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Ban on B.C. wines not affecting Edmonton’s Winefest

Click to play video: 'Edmonton wine event wades into political arena' Edmonton wine event wades into political arena
WATCH ABOVE: People attending a popular Edmonton wine event shared their thoughts on the B.C. wine ban. Kim Smith reports – Feb 17, 2018

Ten days after Alberta Premier Rachel Notley introduced an immediate halt on the import of British Columbia wine, Winefest has announced there will still be B.C. wines at the popular event.

The fate of the the eight B.C. wineries signed up to attend the festival had been up in the air as organizers emailed ticketholders to ask whether they would still like to taste B.C. wines.

READ MORE: How long until Alberta runs out of B.C. wine?

“The vast majority did still want to see B.C. wines,” festival director Cathy Cook told the Ryan Jespersen Show on Friday morning. “Seventy-six per cent said yes, 15 per cent were indifferent and nine per cent didn’t want to taste for varying reasons. Part of that was the ban, part of it was because they don’t really drink B.C. wines.”

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LISTEN: Cathy Cook talks B.C. wine on the Ryan Jespersen Show

The festival also gave wineries the option on whether they still wanted to attend. Cook said all of them decided they still wanted to come.

“B.C. wines are very popular in Alberta,” she said. “People love supporting Canadian wineries and Canadian products in general so there’s a lot of passion there.”

READ MORE: B.C. and Alberta are feuding over wine: Here’s what the trade dispute is really about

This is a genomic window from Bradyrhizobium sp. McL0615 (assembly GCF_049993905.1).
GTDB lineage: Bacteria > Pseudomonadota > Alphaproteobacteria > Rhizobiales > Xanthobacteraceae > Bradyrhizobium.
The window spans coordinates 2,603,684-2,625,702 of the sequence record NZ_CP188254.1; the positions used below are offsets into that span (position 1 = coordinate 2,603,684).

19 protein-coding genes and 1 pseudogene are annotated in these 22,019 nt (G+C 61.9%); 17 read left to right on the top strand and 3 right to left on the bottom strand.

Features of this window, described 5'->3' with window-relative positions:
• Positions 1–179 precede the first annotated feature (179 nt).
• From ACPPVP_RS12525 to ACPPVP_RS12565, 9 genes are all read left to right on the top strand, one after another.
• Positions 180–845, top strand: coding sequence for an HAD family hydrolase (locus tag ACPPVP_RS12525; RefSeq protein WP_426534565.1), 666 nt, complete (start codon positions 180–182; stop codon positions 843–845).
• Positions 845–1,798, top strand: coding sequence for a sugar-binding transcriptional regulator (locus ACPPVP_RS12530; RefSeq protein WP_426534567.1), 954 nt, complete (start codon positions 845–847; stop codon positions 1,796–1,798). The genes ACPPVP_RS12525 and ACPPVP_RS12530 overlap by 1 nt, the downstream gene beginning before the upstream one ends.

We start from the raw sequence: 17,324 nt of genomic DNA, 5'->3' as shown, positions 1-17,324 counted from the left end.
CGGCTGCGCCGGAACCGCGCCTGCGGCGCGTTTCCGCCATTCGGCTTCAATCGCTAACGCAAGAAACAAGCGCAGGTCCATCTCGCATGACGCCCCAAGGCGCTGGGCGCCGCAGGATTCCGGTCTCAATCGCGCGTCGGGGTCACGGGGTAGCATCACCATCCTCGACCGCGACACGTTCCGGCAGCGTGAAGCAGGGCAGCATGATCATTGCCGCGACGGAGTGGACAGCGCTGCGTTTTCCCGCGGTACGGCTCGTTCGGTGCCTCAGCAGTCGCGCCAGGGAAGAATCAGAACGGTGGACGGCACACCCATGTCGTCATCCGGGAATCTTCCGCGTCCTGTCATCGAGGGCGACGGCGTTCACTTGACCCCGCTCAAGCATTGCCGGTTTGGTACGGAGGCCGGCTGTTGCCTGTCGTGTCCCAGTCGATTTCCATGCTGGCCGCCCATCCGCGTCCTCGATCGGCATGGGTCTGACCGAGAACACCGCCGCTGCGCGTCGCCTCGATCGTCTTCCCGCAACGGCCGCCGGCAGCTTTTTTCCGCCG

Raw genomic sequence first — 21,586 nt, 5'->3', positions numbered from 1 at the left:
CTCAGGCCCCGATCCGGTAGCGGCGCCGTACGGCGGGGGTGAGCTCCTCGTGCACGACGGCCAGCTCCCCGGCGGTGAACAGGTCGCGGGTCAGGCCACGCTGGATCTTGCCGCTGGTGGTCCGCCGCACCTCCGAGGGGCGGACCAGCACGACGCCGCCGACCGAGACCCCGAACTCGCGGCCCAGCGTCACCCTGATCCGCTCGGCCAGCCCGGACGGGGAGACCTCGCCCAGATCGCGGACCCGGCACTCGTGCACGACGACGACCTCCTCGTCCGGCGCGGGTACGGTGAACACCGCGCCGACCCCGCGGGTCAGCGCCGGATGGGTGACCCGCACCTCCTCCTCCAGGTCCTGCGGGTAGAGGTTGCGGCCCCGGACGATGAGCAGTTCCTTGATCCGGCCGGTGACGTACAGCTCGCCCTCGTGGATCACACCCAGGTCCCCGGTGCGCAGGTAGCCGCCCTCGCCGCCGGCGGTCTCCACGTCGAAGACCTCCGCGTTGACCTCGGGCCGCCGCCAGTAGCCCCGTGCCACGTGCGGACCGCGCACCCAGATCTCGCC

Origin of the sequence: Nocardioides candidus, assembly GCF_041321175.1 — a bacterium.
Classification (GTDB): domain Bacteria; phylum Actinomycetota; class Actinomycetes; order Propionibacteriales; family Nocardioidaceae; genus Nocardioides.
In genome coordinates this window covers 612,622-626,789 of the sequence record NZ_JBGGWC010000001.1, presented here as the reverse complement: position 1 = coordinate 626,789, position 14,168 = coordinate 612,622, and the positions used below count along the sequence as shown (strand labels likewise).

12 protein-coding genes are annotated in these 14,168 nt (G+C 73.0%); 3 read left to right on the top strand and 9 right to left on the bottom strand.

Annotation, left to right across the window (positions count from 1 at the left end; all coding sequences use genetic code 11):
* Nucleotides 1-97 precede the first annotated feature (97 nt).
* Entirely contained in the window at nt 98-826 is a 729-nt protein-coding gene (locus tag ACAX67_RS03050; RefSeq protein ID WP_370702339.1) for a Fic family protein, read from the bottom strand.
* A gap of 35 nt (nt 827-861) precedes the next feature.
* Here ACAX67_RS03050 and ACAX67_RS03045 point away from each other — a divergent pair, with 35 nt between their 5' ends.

One of the B.C. wineries in attendance was Dirty Laundry Vineyard from Summerland. The company is owned by a group of Albertans.

“I absolutely support our position that we need a way to market our oil. I’m absolutely flabbergasted that they think that targeting the Okanagan Valley is going to make that happen. It’s a very small piece of B.C’s economy,” Paul Sawler, director of sales and marketing and an Albertan, said.

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“There are a lot of Albertans that this is affecting, as well as people from B.C.”

Sawler said his company received a warm reception from Albertans at Winefest.

“Not a single note of disapproval. People are coming. They are very happy that we are here.”

Due to the fact that Winefest is organized so far in advance, the wine for the event was already in the province before the ban was put in place.

Notley introduced the wine ban on Feb. 6 in response to the B.C. government’s proposed ban on increased bitumen shipments through the Trans Mountain pipeline.

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